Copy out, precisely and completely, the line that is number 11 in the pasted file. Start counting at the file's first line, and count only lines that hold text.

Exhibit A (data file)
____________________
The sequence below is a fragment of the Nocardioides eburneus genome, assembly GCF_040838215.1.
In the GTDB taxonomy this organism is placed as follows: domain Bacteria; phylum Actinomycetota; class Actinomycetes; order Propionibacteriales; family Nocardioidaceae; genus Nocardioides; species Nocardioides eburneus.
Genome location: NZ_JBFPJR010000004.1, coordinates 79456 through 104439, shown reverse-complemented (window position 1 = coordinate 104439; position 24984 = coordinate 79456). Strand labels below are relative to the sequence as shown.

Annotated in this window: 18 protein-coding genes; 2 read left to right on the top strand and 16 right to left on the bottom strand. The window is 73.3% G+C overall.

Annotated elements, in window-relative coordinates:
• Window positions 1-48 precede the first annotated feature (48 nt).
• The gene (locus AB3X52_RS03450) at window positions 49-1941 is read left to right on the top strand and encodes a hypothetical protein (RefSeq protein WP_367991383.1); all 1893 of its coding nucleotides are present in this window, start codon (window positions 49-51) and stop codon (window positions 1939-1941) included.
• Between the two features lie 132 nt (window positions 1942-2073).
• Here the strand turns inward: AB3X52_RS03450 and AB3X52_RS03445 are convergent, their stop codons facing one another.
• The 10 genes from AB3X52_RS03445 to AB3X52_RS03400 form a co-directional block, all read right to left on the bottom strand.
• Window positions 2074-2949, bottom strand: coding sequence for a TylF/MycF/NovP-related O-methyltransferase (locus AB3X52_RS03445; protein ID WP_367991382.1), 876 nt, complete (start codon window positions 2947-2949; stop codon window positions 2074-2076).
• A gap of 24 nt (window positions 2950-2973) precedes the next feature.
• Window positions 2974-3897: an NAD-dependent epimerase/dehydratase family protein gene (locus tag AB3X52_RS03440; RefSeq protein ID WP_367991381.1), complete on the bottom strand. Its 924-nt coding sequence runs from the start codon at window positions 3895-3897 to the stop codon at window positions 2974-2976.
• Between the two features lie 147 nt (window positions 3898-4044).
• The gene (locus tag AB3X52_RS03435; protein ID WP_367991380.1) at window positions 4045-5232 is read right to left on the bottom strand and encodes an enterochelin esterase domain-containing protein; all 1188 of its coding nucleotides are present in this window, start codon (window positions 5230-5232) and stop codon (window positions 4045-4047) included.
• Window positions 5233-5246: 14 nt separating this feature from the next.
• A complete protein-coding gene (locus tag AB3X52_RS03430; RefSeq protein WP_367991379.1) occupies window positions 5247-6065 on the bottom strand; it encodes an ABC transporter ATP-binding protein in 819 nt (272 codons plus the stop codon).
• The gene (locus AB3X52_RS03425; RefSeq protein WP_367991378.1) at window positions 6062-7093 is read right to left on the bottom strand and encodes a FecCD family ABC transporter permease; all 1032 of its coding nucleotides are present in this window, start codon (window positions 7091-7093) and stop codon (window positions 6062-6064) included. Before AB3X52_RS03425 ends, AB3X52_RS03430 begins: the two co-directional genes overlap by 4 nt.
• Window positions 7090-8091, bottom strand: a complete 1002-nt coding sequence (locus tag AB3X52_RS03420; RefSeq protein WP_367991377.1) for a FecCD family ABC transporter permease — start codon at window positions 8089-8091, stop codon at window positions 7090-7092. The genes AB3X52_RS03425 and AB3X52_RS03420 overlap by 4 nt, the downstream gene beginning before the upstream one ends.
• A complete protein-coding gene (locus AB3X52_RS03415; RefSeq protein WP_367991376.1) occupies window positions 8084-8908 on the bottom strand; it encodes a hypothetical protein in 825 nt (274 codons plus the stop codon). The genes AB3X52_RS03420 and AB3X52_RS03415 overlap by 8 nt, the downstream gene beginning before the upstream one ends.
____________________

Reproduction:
• Window positions 2074-2949, bottom strand: coding sequence for a TylF/MycF/NovP-related O-methyltransferase (locus AB3X52_RS03445; protein ID WP_367991382.1), 876 nt, complete (start codon window positions 2947-2949; stop codon window positions 2074-2076).